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UCLA Magazine Fall 2004
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Fall 2004
The Next Wave
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Illustration of a Double Helix DNA StrandA grand scientific revolution is redefining how humanity looks at itself

by Ajay Singh
Illustration by Mirko Ilic
Portraits by Stephanie Diani

IMAGINE THAT YOU ARE AT A SHOPPING MALL somewhere in a major — city Los Angeles or York, let’s say. All of a sudden, people around you start falling to the floor. A police officer who is called to the scene takes out a slim gadget about the size of a tiny Post-it note. He waves it over the collapsed shoppers and then slides it into a wireless handheld device and presses a button. Within minutes, a text message flashes across the instrument’s screen, a reply from police headquarters confirming that a toxic agent has been released and that authorities know exactly what it is as well as the correct antidote to administer.

Such a speedy response to a terrorist attack still sounds like science fiction, but it could well be reality in the not-too-distant future. And when that happens, chances are that the handheld bio-analyzers employed will be based on microelectromechanical technologies developed at UCLA. A device capable of detecting poisonous gases is most likely to use miniature “lab-on-a-chip” technology, a unique version of which Chang-Jin Kim, a professor in the Department of Mechanical and Aerospace Engineering, has spent the past four years developing.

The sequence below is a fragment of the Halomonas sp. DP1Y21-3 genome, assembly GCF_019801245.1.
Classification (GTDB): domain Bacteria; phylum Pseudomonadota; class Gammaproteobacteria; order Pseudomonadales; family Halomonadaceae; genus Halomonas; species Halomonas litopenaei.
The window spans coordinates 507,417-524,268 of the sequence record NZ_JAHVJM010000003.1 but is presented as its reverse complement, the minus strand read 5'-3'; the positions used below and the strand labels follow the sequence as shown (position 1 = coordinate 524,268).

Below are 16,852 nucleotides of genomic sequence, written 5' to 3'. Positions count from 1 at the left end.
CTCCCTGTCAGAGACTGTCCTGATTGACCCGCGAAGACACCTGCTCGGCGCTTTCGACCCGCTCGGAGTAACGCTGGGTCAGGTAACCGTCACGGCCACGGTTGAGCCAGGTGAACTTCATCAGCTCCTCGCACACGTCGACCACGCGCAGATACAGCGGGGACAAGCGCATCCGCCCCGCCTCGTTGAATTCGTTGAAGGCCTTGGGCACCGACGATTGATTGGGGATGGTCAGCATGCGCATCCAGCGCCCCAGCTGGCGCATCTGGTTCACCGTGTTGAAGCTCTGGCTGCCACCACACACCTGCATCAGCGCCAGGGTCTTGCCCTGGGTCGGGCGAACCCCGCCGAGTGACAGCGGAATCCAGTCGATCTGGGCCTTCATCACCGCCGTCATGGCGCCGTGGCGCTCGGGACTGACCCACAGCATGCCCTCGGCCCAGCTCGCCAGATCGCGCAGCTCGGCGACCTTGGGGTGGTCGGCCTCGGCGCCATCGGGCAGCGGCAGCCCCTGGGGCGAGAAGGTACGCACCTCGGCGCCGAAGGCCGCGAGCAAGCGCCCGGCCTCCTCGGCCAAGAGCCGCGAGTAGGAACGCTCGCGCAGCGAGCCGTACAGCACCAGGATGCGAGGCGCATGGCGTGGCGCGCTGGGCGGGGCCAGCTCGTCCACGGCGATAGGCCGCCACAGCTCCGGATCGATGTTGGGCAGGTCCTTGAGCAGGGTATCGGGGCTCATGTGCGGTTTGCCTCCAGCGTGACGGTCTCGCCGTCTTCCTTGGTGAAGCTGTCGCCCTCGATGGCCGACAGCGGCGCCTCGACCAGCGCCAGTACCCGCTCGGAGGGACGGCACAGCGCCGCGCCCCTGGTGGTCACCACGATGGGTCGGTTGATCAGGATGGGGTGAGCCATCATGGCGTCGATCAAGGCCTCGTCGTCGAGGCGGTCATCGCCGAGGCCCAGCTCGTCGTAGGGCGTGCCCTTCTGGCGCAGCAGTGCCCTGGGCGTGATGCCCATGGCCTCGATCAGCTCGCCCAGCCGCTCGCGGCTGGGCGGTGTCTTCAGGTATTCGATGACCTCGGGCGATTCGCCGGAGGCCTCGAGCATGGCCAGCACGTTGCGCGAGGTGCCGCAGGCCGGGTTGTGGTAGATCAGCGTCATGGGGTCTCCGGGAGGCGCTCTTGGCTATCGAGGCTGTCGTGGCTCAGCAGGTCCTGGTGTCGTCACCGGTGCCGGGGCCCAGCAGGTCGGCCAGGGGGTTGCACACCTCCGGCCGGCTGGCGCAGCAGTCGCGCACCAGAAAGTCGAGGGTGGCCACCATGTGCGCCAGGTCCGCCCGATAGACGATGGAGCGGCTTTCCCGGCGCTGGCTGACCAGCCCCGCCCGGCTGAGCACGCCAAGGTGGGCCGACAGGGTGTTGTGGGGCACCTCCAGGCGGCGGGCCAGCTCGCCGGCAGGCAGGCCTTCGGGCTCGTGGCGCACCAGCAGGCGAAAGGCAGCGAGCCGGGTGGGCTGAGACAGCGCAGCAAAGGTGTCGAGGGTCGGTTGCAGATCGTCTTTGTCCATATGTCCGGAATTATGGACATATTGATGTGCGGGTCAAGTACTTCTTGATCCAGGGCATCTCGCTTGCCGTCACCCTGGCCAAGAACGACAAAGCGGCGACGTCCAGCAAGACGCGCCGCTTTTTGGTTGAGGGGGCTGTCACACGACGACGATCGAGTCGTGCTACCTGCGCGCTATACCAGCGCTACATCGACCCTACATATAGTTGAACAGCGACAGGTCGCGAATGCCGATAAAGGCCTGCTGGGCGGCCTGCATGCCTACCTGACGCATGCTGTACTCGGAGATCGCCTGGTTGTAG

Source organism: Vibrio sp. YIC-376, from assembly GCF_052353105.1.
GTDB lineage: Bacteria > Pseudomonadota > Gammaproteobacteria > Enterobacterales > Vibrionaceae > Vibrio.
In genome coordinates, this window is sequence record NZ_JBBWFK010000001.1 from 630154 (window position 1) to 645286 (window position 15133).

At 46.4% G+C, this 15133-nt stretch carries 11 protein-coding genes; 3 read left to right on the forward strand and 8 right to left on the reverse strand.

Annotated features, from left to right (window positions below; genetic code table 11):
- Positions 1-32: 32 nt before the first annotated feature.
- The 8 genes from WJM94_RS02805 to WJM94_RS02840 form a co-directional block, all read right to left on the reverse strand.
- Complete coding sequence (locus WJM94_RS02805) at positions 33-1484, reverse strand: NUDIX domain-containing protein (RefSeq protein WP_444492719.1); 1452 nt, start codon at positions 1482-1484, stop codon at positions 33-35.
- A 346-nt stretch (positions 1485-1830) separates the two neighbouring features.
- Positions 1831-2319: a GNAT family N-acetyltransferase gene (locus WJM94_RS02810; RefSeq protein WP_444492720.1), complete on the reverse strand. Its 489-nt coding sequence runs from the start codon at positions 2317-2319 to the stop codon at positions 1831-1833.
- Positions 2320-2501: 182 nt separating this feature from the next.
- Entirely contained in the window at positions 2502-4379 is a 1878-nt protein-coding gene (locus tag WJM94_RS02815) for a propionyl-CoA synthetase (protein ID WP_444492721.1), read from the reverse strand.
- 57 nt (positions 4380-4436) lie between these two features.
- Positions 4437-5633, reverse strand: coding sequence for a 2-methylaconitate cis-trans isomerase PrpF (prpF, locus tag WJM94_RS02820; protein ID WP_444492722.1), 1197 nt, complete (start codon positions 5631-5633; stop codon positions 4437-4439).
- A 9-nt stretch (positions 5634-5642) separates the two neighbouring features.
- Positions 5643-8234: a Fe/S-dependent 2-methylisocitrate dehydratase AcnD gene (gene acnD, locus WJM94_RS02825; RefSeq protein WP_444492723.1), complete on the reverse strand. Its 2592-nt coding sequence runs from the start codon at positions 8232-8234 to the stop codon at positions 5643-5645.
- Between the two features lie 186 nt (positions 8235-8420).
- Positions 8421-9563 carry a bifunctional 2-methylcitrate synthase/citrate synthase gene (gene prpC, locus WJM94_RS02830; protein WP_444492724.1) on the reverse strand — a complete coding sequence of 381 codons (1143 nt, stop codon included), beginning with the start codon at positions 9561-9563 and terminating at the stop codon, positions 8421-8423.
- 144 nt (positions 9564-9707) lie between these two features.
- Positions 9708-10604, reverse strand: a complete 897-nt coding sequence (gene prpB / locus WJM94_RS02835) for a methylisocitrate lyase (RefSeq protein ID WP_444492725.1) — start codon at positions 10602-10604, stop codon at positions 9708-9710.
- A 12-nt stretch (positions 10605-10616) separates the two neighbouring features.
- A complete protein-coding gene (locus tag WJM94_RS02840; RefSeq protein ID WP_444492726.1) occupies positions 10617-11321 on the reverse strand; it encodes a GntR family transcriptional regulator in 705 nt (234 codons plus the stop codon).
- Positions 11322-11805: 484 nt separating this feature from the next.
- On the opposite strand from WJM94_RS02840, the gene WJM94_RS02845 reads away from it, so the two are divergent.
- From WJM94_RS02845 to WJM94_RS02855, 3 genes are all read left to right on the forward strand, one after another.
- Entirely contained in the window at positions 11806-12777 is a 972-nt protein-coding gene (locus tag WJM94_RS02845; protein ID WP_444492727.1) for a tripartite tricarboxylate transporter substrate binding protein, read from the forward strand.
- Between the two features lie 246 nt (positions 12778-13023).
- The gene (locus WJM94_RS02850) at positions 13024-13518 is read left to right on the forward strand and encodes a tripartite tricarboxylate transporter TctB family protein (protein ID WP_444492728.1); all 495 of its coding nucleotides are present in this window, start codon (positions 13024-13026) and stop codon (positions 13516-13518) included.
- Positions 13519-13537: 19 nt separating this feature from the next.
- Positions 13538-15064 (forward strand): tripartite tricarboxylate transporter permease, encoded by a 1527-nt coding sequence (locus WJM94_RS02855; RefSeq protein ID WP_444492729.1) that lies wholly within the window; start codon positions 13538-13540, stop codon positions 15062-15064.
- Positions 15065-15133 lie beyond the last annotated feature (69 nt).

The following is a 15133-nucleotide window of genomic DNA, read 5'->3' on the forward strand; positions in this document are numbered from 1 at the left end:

Or consider another scenario that is likely to shape the future. A cardiologist inserts two catheters, each about the thickness of a thin piece of spaghetti, into the heart of a child born with defective valves — a congenital condition that currently requires one or more open-heart surgeries. Introduced through a puncture near the child’s groin, one of the catheters threads through an artery while the other goes up through a vein, giving the cardiologist access to all chambers and valves of the heart. At the tip of either catheter is a piece of thin-film nitinol, an extremely strong, malleable and biocompatible nickel-titanium alloy that is four times thinner than human hair and can be “trained” to assume any shape. When it pops out of the catheter it becomes a prosthetic aortic or pulmonary valve — valve replacement without surgery.

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